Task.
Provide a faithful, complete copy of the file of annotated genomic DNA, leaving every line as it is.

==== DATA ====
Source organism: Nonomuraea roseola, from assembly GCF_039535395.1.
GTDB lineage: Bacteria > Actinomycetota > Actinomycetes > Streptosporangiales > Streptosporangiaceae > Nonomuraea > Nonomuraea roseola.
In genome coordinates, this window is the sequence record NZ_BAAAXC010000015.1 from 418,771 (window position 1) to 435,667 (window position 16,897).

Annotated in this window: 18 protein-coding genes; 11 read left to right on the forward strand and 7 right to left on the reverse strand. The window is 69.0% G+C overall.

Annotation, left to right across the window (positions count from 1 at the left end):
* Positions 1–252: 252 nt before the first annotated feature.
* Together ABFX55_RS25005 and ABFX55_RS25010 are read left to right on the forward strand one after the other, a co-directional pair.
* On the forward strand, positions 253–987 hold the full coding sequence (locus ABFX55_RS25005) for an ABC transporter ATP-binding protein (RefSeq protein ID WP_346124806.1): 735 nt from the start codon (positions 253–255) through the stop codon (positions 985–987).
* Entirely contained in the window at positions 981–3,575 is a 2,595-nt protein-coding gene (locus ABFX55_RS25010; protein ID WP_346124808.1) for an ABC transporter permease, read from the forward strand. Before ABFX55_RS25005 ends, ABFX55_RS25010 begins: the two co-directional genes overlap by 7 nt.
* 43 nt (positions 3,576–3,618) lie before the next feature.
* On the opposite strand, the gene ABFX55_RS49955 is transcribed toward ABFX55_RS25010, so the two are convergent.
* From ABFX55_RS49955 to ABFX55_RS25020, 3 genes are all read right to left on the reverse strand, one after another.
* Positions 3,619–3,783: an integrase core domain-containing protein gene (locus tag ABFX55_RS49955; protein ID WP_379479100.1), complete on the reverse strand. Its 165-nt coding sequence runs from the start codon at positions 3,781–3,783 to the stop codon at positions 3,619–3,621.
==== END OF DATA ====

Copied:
Source organism: Nonomuraea roseola, from assembly GCF_039535395.1.
GTDB lineage: Bacteria > Actinomycetota > Actinomycetes > Streptosporangiales > Streptosporangiaceae > Nonomuraea > Nonomuraea roseola.
In genome coordinates, this window is the sequence record NZ_BAAAXC010000015.1 from 418,771 (window position 1) to 435,667 (window position 16,897).

Annotated in this window: 18 protein-coding genes; 11 read left to right on the forward strand and 7 right to left on the reverse strand. The window is 69.0% G+C overall.

Annotation, left to right across the window (positions count from 1 at the left end):
* Positions 1–252: 252 nt before the first annotated feature.
* Together ABFX55_RS25005 and ABFX55_RS25010 are read left to right on the forward strand one after the other, a co-directional pair.
* On the forward strand, positions 253–987 hold the full coding sequence (locus ABFX55_RS25005) for an ABC transporter ATP-binding protein (RefSeq protein ID WP_346124806.1): 735 nt from the start codon (positions 253–255) through the stop codon (positions 985–987).
* Entirely contained in the window at positions 981–3,575 is a 2,595-nt protein-coding gene (locus ABFX55_RS25010; protein ID WP_346124808.1) for an ABC transporter permease, read from the forward strand. Before ABFX55_RS25005 ends, ABFX55_RS25010 begins: the two co-directional genes overlap by 7 nt.
* 43 nt (positions 3,576–3,618) lie before the next feature.
* On the opposite strand, the gene ABFX55_RS49955 is transcribed toward ABFX55_RS25010, so the two are convergent.
* From ABFX55_RS49955 to ABFX55_RS25020, 3 genes are all read right to left on the reverse strand, one after another.
* Positions 3,619–3,783: an integrase core domain-containing protein gene (locus tag ABFX55_RS49955; protein ID WP_379479100.1), complete on the reverse strand. Its 165-nt coding sequence runs from the start codon at positions 3,781–3,783 to the stop codon at positions 3,619–3,621.